We are in an age that some have actually coined “The Dating Apocalypse”. According to Vanity Fair:
As the polar ice caps melt and the earth churns through the Sixth Extinction, another unprecedented phenomenon is taking place, in the realm of sex. Hookup culture, which has been percolating for about a hundred years, has collided with dating apps, which have acted like a wayward meteor on the now dinosaur-like rituals of courtship.
Hyperbolic joking aside, it’s true that technology has catapulted modern romance into a unique and unprecedented realm. Between social media and dating apps, Snapchat and sexting, communication has become more high-tech than ever — which doesn’t always make things straightforward in the dating world.
Three individuals who took different stances on texting weighed in on how to best deploy it to communicate with someone who catches their eye.
Lucy, who works in Washington DC, is dating a guy who lives in Boston. She visits Boston on a regular basis to see family and friends, and she met him on one such visit.
“When I gave him my number,” she said, “knowing he lived in a different city, I was skeptical anything would happen at all.” But he happened to visit DC later that month and they went on a date. They started texting regularly thereafter. “Sometimes 20 times throughout the day,” she said. “I discovered I liked talking to him that way. It was two months between our first and second date — though we must have sent more than a thousand texts to each other within that time.”
In Lucy’s situation, texting is not so different from older generations exchanging written notes. My own grandparents began their relationship with letters and telegrams. In fact, my grandfather couldn’t get off work on their planned wedding day, and he sent my grandmother a telegram that simply said “call the wedding off.” She assumed he was dumping her, until he was able to explain. Tech + sweethearts has always been a romantic comedy waiting to happen.
Lucy was in line with my grandmother, because she added, “that being said, texting counts only if you’re good at using it to actively communicate. I don’t think it would have counted if he had just been texting me emojis or LOLOLOL. You can use text to fill space and stay connected but it doesn’t replace in-person interactions.”
A 23-year-old New York math teacher I talked to had a slightly different outlook. “You can stalk someone via text, so you can court someone via text,” she said. “But be careful which one you’re doing. That being said, I do appreciate an artful text-flirt.”
Her focus gets at one of the most difficult parts of texting: gauging tone. This is particularly vital if you’re trying to set the mood for some sexy messages, because things can go sideways quickly.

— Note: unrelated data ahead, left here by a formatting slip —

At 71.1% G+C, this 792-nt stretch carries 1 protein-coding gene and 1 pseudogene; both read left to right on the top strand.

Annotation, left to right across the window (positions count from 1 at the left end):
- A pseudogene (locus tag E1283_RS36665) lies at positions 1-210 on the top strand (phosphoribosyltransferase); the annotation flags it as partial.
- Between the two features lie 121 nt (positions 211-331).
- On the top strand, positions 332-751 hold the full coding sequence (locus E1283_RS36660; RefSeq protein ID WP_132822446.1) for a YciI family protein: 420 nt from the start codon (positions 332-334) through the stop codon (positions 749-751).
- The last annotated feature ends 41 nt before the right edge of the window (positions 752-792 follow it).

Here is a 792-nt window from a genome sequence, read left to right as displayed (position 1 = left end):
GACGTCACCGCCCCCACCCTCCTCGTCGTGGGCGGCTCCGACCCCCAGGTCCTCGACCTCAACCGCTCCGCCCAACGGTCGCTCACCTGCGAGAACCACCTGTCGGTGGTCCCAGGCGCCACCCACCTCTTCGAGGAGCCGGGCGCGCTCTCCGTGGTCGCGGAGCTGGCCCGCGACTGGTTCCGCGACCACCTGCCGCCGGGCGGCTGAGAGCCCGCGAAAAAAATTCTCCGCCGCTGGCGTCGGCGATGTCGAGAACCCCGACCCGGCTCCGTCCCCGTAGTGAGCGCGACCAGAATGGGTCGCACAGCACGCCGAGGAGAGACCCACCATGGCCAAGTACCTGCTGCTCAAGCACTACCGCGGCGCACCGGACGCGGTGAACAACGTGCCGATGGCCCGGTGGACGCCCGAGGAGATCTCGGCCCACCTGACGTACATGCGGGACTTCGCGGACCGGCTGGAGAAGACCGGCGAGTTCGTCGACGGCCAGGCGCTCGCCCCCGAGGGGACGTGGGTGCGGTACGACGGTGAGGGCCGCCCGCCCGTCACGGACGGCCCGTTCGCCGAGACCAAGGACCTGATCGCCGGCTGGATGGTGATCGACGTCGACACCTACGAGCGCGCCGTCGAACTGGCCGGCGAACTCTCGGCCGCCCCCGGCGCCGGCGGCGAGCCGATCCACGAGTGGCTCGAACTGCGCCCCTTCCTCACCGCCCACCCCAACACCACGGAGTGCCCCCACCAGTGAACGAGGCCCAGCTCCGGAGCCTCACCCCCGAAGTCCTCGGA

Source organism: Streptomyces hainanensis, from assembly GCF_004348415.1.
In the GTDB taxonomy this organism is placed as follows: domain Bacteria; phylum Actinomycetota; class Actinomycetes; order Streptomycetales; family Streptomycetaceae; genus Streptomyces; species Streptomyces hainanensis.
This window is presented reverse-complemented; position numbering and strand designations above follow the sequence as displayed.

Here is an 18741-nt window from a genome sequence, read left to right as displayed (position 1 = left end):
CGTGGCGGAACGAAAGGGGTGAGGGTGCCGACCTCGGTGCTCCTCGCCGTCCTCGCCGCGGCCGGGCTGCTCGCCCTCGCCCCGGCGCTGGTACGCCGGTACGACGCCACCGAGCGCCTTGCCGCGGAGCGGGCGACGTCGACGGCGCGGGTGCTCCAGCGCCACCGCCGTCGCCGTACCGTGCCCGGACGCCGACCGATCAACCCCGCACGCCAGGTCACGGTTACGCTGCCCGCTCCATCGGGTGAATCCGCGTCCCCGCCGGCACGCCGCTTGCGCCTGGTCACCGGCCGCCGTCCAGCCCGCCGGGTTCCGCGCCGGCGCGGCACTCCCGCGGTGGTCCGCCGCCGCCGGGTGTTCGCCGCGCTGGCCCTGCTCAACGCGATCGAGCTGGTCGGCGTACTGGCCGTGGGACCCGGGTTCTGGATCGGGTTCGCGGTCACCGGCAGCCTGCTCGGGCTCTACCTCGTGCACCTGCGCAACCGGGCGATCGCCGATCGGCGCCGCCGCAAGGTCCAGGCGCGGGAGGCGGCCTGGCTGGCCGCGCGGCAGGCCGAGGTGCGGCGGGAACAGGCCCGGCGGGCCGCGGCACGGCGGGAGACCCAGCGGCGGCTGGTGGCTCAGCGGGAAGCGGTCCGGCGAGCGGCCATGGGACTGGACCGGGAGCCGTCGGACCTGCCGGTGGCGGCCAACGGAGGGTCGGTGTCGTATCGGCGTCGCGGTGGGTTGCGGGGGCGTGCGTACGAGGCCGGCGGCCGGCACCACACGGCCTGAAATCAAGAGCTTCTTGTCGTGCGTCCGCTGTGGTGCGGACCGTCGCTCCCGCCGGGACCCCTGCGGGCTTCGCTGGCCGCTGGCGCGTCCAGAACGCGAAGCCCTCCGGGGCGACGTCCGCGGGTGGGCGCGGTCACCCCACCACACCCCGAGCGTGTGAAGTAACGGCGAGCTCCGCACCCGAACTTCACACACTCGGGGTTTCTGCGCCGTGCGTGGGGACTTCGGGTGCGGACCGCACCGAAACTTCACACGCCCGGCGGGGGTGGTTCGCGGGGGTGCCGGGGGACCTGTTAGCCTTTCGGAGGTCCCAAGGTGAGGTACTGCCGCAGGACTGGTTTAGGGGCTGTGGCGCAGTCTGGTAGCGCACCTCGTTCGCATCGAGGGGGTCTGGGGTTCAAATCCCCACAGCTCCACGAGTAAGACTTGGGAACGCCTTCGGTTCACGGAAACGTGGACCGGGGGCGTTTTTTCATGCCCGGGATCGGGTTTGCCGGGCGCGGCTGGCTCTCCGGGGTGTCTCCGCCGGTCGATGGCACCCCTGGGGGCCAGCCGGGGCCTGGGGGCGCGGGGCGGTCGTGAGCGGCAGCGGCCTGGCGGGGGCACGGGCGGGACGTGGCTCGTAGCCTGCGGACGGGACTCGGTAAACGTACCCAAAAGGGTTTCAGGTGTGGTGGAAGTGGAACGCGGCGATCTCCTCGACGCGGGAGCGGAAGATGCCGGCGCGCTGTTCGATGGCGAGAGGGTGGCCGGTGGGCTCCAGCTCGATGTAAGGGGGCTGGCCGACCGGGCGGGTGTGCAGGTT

Without eye contact and body language, there’s a lot of room for ambiguities. One person’s flirting could be another person’s creeping. In his book Modern Romance Aziz Ansari says, “As a medium, it’s safe to say, texting facilitates flakiness and rudeness and many other personality traits that would not be expressed in a phone call or an in-person interaction.” Texting invites you to become that guy from the comments section.
A 27-year-old producer at an advertising agency took a harder anti-texting stance. “Long conversations and plans should still be made over the phone. I enjoy when men call me to chat about my day and then ask me out that week,” she said. “Texting should only be used to check in or if something funny happens during the day and you want to tell the person you’re dating. Texting is used as a serious form of communication now, which I think is the main cause for the ‘ghosting’ aspect of dating. But I don’t think it should be used as a courting method, ever, nor should a woman consider it one. I don’t want to be your pen pal.”
To recap: Lucy was content to be someone’s pen pal, the math teacher liked sexting but was wary of it crossing lines, and the producer prefers the least amount of texting possible.
So, to make your dating life easier, the takeaway is “courtship through texting is okay, except when it’s not, and also if the person doesn’t like it.” Totally straightforward!
Fact is, this is tetchy territory, not fit for roundups like “10 ways to make her like you over text — you’ll never believe number 7!” You can click on those, but good luck learning anything useful. The bottom line is, establishing a relationship in written form before human interaction is like taking a test before studying. People have different tones, senses of humor, and thoughts about how much they dig texting, and you’re only hurting yourself if you try to walk in blind. Find out in person first, and if they’re into texting, go for it. As in so many things, just ask your date what he or she prefers. But don’t generalize, because you know what they say: Everyone who generalizes is generally wrong.